By Austen Hufford

The U.S. service sector grew for the eighth consecutive month in October, a sign that Americans continue to spend amid improving economic conditions.

Markit Economics' services purchasing managers index rose to 54.8 last month, compared with 52.3 in September, the fastest pace of expansion since November 2015. Readings above 50 represent expansion while results below that level denote contraction.

Economists surveyed by The Wall Street Journal had expected 54.5.

Markit's report on the service sector is a snapshot of domestic demand, measuring the health of a sector that comprises most American jobs.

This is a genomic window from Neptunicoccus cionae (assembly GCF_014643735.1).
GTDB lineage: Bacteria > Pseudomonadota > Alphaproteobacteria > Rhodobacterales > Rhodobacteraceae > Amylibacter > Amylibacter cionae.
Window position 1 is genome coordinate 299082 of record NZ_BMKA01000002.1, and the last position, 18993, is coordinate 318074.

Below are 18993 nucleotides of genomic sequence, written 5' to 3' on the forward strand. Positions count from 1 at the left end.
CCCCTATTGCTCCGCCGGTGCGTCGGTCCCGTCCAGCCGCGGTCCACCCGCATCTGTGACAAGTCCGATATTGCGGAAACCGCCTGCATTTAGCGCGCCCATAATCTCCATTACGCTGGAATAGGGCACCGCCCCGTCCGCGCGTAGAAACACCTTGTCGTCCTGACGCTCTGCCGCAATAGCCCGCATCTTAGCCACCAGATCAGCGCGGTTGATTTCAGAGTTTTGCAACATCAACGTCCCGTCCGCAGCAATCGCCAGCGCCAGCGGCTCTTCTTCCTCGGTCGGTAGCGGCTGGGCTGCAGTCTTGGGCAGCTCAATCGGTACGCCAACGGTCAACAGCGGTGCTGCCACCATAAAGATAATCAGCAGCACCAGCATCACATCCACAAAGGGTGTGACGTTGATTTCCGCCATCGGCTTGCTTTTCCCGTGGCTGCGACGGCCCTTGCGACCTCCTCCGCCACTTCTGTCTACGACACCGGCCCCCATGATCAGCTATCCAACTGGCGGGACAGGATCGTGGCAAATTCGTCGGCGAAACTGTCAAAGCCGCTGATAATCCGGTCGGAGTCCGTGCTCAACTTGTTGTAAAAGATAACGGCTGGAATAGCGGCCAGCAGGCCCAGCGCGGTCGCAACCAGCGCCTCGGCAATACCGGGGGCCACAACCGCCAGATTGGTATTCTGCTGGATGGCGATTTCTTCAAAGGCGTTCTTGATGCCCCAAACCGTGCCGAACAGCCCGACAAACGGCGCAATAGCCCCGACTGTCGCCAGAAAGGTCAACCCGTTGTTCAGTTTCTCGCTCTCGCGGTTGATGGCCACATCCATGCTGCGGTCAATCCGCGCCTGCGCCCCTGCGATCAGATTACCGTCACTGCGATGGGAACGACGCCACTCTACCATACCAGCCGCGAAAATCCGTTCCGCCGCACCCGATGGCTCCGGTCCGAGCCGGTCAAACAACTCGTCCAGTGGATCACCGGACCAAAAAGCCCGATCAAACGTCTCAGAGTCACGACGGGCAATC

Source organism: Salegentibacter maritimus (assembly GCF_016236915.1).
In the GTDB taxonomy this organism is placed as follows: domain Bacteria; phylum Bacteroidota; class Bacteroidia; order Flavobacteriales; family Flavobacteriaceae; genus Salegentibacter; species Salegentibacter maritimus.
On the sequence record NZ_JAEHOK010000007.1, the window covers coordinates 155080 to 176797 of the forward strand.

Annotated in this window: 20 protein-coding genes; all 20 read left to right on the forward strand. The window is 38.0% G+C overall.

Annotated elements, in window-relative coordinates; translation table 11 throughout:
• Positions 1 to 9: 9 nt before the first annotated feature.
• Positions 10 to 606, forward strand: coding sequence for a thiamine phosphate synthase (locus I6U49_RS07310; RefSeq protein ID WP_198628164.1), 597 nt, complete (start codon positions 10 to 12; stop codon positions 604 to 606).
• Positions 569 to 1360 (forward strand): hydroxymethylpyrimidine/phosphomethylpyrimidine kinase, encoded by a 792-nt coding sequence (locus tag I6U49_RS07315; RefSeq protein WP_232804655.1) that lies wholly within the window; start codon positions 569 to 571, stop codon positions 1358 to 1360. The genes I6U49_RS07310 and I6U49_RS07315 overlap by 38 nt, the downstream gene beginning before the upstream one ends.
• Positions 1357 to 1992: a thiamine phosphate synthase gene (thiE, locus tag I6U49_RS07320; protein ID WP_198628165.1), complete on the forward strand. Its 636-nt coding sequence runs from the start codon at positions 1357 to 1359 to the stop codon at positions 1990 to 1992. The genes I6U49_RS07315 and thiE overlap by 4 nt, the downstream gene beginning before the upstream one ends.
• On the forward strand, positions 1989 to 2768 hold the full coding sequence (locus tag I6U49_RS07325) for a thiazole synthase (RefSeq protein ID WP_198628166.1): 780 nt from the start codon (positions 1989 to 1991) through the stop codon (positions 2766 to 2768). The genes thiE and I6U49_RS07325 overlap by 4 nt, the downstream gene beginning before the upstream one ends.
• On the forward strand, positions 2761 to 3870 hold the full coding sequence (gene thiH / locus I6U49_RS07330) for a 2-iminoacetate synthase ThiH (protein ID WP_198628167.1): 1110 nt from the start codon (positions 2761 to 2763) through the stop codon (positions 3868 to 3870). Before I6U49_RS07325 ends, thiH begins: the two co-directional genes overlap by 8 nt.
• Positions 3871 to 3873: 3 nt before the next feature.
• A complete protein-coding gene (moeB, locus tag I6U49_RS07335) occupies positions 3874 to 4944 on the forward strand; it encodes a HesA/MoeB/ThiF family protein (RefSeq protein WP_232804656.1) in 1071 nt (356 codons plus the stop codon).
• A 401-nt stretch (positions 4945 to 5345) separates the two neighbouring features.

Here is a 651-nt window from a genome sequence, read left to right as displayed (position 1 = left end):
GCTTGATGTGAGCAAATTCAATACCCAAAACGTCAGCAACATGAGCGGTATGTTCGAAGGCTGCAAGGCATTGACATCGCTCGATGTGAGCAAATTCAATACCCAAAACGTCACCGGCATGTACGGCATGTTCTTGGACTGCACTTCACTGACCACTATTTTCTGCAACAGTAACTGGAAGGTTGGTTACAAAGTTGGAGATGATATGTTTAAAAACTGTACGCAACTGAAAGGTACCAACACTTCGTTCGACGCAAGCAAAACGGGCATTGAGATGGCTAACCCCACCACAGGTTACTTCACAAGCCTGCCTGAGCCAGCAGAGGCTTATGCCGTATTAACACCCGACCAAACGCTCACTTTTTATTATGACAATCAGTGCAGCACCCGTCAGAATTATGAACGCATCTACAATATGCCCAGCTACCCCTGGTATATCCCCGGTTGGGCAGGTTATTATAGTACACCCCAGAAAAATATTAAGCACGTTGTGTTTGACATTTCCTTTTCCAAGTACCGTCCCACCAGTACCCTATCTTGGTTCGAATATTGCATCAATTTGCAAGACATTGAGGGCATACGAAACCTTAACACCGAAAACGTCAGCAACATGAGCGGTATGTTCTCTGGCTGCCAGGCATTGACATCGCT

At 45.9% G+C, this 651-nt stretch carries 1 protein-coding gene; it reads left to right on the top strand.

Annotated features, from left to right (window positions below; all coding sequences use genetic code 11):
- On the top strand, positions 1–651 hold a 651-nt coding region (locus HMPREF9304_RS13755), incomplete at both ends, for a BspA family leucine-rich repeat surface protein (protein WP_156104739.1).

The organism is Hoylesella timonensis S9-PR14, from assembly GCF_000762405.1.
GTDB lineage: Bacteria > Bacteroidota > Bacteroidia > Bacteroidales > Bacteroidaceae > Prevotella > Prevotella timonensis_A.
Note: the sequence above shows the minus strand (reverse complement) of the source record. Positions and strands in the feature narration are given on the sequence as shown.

Despite service providers being more upbeat about their growth prospects in the year ahead, job creation picked up only slightly from September's three-and-a-half year low.

There was a sharper pace of input cost inflation, with the rise in the average cost burdens being the fastest since July 2015, increasing from the 19-month low recorded in September.

"Indications of stronger economic growth, solid job creation, rising prices and improved business confidence all pave the way for the Fed to hike interest rates again by the end of the year," IHS Markit Chief Business Economist Chris Williamson said.

Write to Austen Hufford at austen.hufford@wsj.com

(END) Dow Jones Newswires

November 03, 2016 11:01 ET (15:01 GMT)

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